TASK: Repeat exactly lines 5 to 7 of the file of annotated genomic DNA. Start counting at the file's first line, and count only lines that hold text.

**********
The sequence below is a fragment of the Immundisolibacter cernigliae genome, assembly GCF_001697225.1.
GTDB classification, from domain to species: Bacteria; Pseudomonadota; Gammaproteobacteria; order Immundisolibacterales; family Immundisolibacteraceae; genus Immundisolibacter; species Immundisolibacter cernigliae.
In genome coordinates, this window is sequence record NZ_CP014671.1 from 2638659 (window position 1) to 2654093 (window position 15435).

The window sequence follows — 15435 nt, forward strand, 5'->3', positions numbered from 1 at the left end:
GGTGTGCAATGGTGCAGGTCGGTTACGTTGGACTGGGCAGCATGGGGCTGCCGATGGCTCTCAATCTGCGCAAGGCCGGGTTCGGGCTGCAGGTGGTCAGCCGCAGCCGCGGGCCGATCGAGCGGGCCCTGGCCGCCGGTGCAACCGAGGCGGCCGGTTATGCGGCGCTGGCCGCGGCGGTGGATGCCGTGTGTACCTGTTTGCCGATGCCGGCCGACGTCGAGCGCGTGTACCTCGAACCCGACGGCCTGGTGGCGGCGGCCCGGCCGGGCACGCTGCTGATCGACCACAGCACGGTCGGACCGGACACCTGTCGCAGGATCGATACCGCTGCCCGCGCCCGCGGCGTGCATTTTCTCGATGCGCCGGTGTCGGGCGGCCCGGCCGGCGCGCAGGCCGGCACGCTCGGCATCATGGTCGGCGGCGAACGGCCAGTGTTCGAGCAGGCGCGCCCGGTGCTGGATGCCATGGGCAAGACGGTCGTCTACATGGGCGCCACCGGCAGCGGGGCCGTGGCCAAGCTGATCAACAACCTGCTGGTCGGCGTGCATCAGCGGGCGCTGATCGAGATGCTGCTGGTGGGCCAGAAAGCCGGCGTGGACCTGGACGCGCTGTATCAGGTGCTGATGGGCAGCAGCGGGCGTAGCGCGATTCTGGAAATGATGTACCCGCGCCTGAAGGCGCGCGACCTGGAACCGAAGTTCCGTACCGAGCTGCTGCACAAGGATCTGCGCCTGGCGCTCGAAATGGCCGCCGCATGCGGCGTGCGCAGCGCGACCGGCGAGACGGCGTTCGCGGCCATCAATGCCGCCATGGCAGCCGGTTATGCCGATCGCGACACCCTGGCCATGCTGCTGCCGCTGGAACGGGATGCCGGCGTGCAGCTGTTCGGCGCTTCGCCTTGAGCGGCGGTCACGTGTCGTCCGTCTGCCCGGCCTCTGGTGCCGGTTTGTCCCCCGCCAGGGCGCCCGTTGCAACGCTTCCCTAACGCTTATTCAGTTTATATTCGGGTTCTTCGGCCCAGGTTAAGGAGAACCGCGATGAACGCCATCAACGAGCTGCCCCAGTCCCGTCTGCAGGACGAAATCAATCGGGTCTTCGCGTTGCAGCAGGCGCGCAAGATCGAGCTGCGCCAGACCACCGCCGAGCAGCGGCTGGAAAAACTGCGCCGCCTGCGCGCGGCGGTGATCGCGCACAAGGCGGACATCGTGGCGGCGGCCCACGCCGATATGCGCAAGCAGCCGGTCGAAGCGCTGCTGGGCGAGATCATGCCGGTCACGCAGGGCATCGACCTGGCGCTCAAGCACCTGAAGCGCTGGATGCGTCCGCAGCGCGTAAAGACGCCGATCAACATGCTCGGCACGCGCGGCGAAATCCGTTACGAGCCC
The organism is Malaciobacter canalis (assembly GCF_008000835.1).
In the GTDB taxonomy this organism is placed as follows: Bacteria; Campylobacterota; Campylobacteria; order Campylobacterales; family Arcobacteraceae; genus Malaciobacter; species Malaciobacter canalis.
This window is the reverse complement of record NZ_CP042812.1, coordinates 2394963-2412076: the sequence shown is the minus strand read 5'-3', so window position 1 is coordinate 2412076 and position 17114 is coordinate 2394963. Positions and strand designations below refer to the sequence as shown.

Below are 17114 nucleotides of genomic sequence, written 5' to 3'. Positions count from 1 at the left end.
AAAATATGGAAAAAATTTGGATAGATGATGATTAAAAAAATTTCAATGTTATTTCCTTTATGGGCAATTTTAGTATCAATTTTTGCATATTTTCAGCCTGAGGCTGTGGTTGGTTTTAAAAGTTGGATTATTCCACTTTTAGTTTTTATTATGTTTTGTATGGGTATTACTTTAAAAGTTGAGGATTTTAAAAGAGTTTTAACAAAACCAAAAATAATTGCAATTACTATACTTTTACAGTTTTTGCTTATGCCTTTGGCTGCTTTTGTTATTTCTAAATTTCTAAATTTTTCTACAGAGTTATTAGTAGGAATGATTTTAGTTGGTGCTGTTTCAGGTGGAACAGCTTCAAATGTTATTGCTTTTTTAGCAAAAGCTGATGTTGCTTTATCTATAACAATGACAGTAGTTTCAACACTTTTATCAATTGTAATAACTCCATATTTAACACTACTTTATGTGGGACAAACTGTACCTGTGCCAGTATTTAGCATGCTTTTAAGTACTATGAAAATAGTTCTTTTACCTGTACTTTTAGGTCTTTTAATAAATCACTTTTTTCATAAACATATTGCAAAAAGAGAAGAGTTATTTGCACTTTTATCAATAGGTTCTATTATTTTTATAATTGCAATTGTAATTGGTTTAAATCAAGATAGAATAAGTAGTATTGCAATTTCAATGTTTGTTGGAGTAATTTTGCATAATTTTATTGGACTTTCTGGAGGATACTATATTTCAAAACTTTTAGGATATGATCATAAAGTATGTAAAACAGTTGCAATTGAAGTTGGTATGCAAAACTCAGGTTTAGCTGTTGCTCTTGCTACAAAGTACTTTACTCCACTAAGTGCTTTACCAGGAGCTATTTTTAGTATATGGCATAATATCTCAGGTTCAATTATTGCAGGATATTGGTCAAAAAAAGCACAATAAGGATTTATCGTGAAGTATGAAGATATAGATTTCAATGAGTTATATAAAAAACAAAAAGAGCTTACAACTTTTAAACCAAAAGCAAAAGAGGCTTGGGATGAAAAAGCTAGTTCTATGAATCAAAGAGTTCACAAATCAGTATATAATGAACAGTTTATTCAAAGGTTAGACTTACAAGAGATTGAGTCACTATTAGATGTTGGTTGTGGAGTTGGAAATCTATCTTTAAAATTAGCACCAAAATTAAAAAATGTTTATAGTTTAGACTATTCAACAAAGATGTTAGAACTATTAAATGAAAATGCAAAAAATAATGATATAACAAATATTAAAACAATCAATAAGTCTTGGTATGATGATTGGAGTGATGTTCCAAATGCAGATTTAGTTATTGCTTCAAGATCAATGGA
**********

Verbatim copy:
GGTGTGCAATGGTGCAGGTCGGTTACGTTGGACTGGGCAGCATGGGGCTGCCGATGGCTCTCAATCTGCGCAAGGCCGGGTTCGGGCTGCAGGTGGTCAGCCGCAGCCGCGGGCCGATCGAGCGGGCCCTGGCCGCCGGTGCAACCGAGGCGGCCGGTTATGCGGCGCTGGCCGCGGCGGTGGATGCCGTGTGTACCTGTTTGCCGATGCCGGCCGACGTCGAGCGCGTGTACCTCGAACCCGACGGCCTGGTGGCGGCGGCCCGGCCGGGCACGCTGCTGATCGACCACAGCACGGTCGGACCGGACACCTGTCGCAGGATCGATACCGCTGCCCGCGCCCGCGGCGTGCATTTTCTCGATGCGCCGGTGTCGGGCGGCCCGGCCGGCGCGCAGGCCGGCACGCTCGGCATCATGGTCGGCGGCGAACGGCCAGTGTTCGAGCAGGCGCGCCCGGTGCTGGATGCCATGGGCAAGACGGTCGTCTACATGGGCGCCACCGGCAGCGGGGCCGTGGCCAAGCTGATCAACAACCTGCTGGTCGGCGTGCATCAGCGGGCGCTGATCGAGATGCTGCTGGTGGGCCAGAAAGCCGGCGTGGACCTGGACGCGCTGTATCAGGTGCTGATGGGCAGCAGCGGGCGTAGCGCGATTCTGGAAATGATGTACCCGCGCCTGAAGGCGCGCGACCTGGAACCGAAGTTCCGTACCGAGCTGCTGCACAAGGATCTGCGCCTGGCGCTCGAAATGGCCGCCGCATGCGGCGTGCGCAGCGCGACCGGCGAGACGGCGTTCGCGGCCATCAATGCCGCCATGGCAGCCGGTTATGCCGATCGCGACACCCTGGCCATGCTGCTGCCGCTGGAACGGGATGCCGGCGTGCAGCTGTTCGGCGCTTCGCCTTGAGCGGCGGTCACGTGTCGTCCGTCTGCCCGGCCTCTGGTGCCGGTTTGTCCCCCGCCAGGGCGCCCGTTGCAACGCTTCCCTAACGCTTATTCAGTTTATATTCGGGTTCTTCGGCCCAGGTTAAGGAGAACCGCGATGAACGCCATCAACGAGCTGCCCCAGTCCCGTCTGCAGGACGAAATCAATCGGGTCTTCGCGTTGCAGCAGGCGCGCAAGATCGAGCTGCGCCAGACCACCGCCGAGCAGCGGCTGGAAAAACTGCGCCGCCTGCGCGCGGCGGTGATCGCGCACAAGGCGGACATCGTGGCGGCGGCCCACGCCGATATGCGCAAGCAGCCGGTCGAAGCGCTGCTGGGCGAGATCATGCCGGTCACGCAGGGCATCGACCTGGCGCTCAAGCACCTGAAGCGCTGGATGCGTCCGCAGCGCGTAAAGACGCCGATCAACATGCTCGGCACGCGCGGCGAAATCCGTTACGAGCCC
The organism is Malaciobacter canalis (assembly GCF_008000835.1).
In the GTDB taxonomy this organism is placed as follows: Bacteria; Campylobacterota; Campylobacteria; order Campylobacterales; family Arcobacteraceae; genus Malaciobacter; species Malaciobacter canalis.